By Kristen Mitchell
Following basic public health guidance on physical distancing, sanitation and mask wearing is not a hindrance to expanding the economy and resuming normal, public life— it is the key to doing so, said Anthony Fauci, a top scientist leading the United States’ pandemic response, during a virtual event hosted by George Washington University.
By adhering to guidance aimed at controlling the spread of COVID-19, he said, the United States can control an outbreak that has proven to be the greatest public health challenge the country has faced in more than 100 years.
“It is within our power to do it,” said Dr. Fauci, director of the National Institute of Allergy and Infectious Diseases. “When we get a vaccine, it’s going to be much easier, but we can start on that road right now even before we have a vaccine.”
More than 1,000 viewers tuned in to GW’s Facebook page Wednesday to watch a special live edition of "Healthy You: Surviving a Pandemic," a partnership by the School of Media and Public Affairs and the Milken Institute School of Public Health. The event, hosted by SMPA’s Frank Sesno, addressed the national response to COVID-19, updates on vaccine candidates and the politicalization of public health measures such as mask wearing.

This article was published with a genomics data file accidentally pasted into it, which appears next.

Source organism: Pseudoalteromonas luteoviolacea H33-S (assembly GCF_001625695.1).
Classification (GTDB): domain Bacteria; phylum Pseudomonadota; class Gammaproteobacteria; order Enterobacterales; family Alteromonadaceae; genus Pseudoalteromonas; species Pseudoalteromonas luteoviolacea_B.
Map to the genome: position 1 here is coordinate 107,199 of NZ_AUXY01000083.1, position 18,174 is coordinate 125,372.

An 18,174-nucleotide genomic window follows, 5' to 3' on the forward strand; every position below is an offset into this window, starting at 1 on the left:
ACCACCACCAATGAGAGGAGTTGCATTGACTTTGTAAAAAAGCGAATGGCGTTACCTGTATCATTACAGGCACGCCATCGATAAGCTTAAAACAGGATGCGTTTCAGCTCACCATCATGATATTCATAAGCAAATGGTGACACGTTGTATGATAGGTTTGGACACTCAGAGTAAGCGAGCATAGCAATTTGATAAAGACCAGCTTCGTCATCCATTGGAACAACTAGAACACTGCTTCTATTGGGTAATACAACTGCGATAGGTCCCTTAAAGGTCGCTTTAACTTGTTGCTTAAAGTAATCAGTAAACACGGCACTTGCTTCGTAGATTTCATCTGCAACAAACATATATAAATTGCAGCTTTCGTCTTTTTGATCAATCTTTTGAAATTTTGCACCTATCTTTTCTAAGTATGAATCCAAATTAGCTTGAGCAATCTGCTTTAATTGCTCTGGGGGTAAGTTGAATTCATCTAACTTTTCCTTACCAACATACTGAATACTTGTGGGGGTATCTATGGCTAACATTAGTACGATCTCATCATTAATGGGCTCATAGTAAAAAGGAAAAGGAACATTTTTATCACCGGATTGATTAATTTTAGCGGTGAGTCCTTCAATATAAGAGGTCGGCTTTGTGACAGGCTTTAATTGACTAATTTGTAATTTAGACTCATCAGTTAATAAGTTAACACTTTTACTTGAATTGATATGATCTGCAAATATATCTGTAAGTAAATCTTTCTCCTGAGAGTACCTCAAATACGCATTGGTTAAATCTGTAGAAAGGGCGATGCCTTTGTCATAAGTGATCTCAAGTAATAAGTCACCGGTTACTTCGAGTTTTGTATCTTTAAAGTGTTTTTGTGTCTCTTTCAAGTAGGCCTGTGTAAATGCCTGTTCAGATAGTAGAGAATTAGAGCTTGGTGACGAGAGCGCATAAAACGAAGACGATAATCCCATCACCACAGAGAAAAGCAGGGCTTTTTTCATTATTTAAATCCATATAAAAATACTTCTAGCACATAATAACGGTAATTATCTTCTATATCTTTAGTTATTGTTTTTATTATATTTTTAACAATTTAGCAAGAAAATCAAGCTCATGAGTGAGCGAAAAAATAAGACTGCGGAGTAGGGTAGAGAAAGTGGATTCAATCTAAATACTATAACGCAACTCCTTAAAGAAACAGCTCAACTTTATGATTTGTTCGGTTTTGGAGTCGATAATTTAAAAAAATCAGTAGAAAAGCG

Dr. Fauci was appointed director of NIAID in 1984. During his 36-year tenure, he has advised six presidents and overseen efforts to research, prevent, diagnose and treat infectious diseases such as HIV/AIDS, tuberculosis, malaria, Ebola and Zika. More than ever before, there is an intense divisiveness in the country that has politicalized the response to COVID-19, Dr. Fauci said.
The politicalization of public health measures such as mask wearing makes developing a coordinated and effective national response to COVID-19 “very difficult and problematic,” he said.
“The public health challenge is a challenge for everybody. It doesn’t make any difference what your political ideology is or what you feel strongly about one way or the other,” he said. “We should be completely in line with each other, that this is a serious public health problem that’s affecting us all.”